Footpaths of ripped sandbags in the sludge. Small plastic and bamboo shelters litter these hills to the horizon. Crammed like sardines in a tin.
Life in the world’s biggest refugee settlement is harsh. No one should live like this. Yet everywhere I look, people here are making the most of their lives and the little they have.
It's two years since one of the biggest mass exodus ever in our region. More than 750,000 people from Rakhine State in Myanmar risked their lives to trek through dense jungle over the border into existing Bangladesh camps. A pop-up city of a million in a matter of weeks.
In August 2017, an immense river of humanity arrived malnourished and fearful, fleeing eruptions of violence and burning villages. The trauma is still visible in so many faces. Everywhere I turn, there is also strength in new lives carved in these deforested hills.
Children play, older women share a joke as they sell oil and groceries by the side of tracks. The chorus of schoolchildren and teachers reciting stories carries on the wind as well as smoke from wood stoves.
Bangladesh is one of the poorest countries in the world, with an average weekly wage of just $23; more than 50 times less than average wages here in Australia. Yet the people of Bangladesh have been incredibly generous offering refuge and unending support to people who lost everything, often arriving with just the clothes they wore. How long can this go on?
As the world focusses on other massive crises from Syria to South Sudan, will the displaced people of Rakhine continue to feel ignored, stateless and fobbed off by the international community?
Alongside teams of committed local volunteers and other agencies, we have built centralised chlorinated water distribution systems. Where toilet waste flowed down hillsides, faecal sludge treatment plants are in operation improving hygiene in leaps and bounds.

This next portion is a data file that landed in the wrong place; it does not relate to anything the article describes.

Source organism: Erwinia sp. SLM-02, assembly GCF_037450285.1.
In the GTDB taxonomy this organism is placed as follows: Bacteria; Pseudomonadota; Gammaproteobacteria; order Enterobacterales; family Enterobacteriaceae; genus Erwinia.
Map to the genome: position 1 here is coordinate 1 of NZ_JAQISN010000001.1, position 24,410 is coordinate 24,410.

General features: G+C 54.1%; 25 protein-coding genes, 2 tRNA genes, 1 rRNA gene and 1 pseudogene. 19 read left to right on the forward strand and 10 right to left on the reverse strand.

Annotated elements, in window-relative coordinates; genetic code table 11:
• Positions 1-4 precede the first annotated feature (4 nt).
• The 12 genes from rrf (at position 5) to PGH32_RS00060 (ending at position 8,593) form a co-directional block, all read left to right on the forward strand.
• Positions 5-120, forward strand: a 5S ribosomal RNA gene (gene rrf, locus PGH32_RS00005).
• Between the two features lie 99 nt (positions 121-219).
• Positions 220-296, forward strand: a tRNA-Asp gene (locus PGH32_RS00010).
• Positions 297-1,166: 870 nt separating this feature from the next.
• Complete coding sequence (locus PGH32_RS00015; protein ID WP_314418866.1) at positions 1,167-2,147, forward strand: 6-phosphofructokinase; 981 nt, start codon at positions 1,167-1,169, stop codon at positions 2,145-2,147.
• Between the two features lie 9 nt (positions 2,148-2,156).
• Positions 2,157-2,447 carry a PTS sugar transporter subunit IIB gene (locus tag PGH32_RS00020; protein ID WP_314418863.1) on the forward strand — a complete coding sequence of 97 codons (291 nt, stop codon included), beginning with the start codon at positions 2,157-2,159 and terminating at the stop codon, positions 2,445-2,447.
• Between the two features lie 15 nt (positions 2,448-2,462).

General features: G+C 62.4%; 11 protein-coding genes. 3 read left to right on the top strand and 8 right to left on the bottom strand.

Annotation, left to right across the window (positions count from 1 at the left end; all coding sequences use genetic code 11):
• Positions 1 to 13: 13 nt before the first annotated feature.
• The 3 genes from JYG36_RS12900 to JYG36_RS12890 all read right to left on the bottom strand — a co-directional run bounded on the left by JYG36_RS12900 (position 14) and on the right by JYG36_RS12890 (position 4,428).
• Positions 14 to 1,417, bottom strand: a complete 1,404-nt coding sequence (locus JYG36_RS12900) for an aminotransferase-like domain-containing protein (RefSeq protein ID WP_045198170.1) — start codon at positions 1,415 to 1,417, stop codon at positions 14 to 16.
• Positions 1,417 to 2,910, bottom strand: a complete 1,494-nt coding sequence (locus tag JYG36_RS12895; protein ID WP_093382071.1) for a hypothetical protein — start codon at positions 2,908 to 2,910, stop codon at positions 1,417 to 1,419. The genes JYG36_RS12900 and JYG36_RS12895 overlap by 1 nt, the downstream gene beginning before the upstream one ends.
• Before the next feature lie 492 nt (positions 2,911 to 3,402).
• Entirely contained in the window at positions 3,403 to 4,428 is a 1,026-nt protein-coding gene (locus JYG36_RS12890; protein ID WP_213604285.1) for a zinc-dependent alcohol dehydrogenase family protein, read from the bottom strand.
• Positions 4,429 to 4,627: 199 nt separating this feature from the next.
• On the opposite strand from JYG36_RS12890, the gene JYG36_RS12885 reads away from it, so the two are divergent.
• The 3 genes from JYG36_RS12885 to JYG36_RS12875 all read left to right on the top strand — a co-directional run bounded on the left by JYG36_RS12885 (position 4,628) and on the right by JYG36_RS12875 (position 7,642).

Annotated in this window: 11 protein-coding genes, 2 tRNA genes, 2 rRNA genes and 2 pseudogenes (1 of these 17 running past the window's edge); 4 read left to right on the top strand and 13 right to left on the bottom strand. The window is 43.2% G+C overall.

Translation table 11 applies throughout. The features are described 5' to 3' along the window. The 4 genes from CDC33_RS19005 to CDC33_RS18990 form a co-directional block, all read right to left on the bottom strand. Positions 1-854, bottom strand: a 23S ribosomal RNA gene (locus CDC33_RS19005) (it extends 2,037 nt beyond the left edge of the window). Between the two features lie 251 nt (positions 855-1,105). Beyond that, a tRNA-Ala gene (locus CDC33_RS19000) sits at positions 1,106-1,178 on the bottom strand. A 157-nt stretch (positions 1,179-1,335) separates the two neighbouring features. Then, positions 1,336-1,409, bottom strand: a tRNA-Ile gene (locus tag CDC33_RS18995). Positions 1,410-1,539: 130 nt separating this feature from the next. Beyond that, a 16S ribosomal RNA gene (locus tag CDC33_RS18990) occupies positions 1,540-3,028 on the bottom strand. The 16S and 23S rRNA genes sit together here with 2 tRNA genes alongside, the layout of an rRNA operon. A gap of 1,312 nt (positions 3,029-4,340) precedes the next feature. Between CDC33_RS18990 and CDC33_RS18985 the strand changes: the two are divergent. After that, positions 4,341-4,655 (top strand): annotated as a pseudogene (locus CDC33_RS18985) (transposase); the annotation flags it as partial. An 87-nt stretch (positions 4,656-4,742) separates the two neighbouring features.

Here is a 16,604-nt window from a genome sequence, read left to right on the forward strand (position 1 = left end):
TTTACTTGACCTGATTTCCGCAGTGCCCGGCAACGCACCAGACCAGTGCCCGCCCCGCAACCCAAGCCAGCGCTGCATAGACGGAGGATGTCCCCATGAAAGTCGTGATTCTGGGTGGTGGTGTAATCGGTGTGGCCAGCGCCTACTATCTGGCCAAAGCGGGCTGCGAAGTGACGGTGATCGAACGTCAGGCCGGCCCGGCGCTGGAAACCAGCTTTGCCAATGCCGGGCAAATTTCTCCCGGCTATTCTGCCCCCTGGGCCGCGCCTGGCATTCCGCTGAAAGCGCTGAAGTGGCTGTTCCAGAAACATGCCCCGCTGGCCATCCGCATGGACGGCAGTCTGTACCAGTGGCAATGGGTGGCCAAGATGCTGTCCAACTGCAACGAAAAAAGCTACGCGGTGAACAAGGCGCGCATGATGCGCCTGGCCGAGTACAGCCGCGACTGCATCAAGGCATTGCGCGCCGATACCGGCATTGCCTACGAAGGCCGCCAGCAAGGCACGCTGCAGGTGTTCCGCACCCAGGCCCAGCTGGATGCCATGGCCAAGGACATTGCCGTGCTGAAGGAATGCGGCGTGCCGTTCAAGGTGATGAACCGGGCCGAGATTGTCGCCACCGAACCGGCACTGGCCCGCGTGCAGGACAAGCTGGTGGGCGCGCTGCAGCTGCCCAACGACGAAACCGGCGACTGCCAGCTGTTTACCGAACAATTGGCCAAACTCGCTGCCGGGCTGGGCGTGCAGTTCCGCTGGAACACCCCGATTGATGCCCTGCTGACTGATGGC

Graded roads have replaced muddy tracks. Everyone has been vaccinated to prevent deadly outbreaks of cholera. Hundreds of millions of dollars have been invested in vital infrastructure, from clean water systems to safe sewage disposal. Our teams have shored up landslide-prone hillsides and homes faced with cyclones and monsoon floods.
The biggest challenge for the Government of Bangladesh and all agencies working in the camps is to ensure the upkeep of these essential services.
Over the past year, there have been several attempts to encourage people to return home. Many would love to return to their villages if safety could be guaranteed.
There must be a political solution to this crisis, as many are unwilling to return home to Rakhine State without guarantee of citizenship status. There is no end in sight for the people here. It is the responsibility of international aid organisations and governments to find medium and long-term solutions.
People here are running makeshift schools and they run bustling markets, shops and other trade. There must be investment in formal education, skills training, jobs and livelihoods that allow a more dignified existence for the people of Rakhine.
Jomila’s workshop is a respite from my less glamorous daily grind, working with teams to collect sewage by the container load. Dressed in safety gear, every one of these volunteers deserves recognition for their humanitarian work preventing disease and making their communities liveable.
Collections like this took place in Australia 100 years ago. All day, every day, our dedicated teams carry sludge and wastewater to treatment plants, before it is discharged safely into the environment.
In Australia, we take so much for granted. Our sewage systems, water from the tap. Quality medical care, schools and a decent place to call home. People here in the refugee camps of Bangladesh deserve at least the basics to live a decent life.
Story by water and sanitation engineer and aid worker, Samuel Cleary, is from Perth and he has been working in the camps with the International Federation of Red Cross and Red Crescent Societies for 20 months.